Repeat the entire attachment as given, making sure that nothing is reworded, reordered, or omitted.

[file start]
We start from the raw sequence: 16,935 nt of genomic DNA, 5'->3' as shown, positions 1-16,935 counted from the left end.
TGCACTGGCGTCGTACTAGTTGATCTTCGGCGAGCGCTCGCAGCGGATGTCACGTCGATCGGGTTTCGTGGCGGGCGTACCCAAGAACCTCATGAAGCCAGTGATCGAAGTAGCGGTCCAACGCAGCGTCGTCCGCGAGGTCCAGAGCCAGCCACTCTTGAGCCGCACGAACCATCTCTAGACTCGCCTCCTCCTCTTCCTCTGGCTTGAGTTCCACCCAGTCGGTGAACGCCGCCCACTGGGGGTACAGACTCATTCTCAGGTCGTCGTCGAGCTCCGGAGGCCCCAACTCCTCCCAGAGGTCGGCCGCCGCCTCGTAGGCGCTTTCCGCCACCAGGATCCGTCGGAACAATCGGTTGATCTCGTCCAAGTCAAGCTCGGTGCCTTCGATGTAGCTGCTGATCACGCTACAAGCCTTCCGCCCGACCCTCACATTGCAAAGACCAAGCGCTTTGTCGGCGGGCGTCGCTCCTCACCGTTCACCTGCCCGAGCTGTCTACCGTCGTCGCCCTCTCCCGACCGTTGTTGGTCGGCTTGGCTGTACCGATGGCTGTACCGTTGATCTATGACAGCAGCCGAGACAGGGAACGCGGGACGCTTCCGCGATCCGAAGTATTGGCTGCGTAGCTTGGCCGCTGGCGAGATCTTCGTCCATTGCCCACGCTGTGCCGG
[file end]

We start from the raw sequence: 16,935 nt of genomic DNA, 5'->3' as shown, positions 1-16,935 counted from the left end.
TGCACTGGCGTCGTACTAGTTGATCTTCGGCGAGCGCTCGCAGCGGATGTCACGTCGATCGGGTTTCGTGGCGGGCGTACCCAAGAACCTCATGAAGCCAGTGATCGAAGTAGCGGTCCAACGCAGCGTCGTCCGCGAGGTCCAGAGCCAGCCACTCTTGAGCCGCACGAACCATCTCTAGACTCGCCTCCTCCTCTTCCTCTGGCTTGAGTTCCACCCAGTCGGTGAACGCCGCCCACTGGGGGTACAGACTCATTCTCAGGTCGTCGTCGAGCTCCGGAGGCCCCAACTCCTCCCAGAGGTCGGCCGCCGCCTCGTAGGCGCTTTCCGCCACCAGGATCCGTCGGAACAATCGGTTGATCTCGTCCAAGTCAAGCTCGGTGCCTTCGATGTAGCTGCTGATCACGCTACAAGCCTTCCGCCCGACCCTCACATTGCAAAGACCAAGCGCTTTGTCGGCGGGCGTCGCTCCTCACCGTTCACCTGCCCGAGCTGTCTACCGTCGTCGCCCTCTCCCGACCGTTGTTGGTCGGCTTGGCTGTACCGATGGCTGTACCGTTGATCTATGACAGCAGCCGAGACAGGGAACGCGGGACGCTTCCGCGATCCGAAGTATTGGCTGCGTAGCTTGGCCGCTGGCGAGATCTTCGTCCATTGCCCACGCTGTGCCGG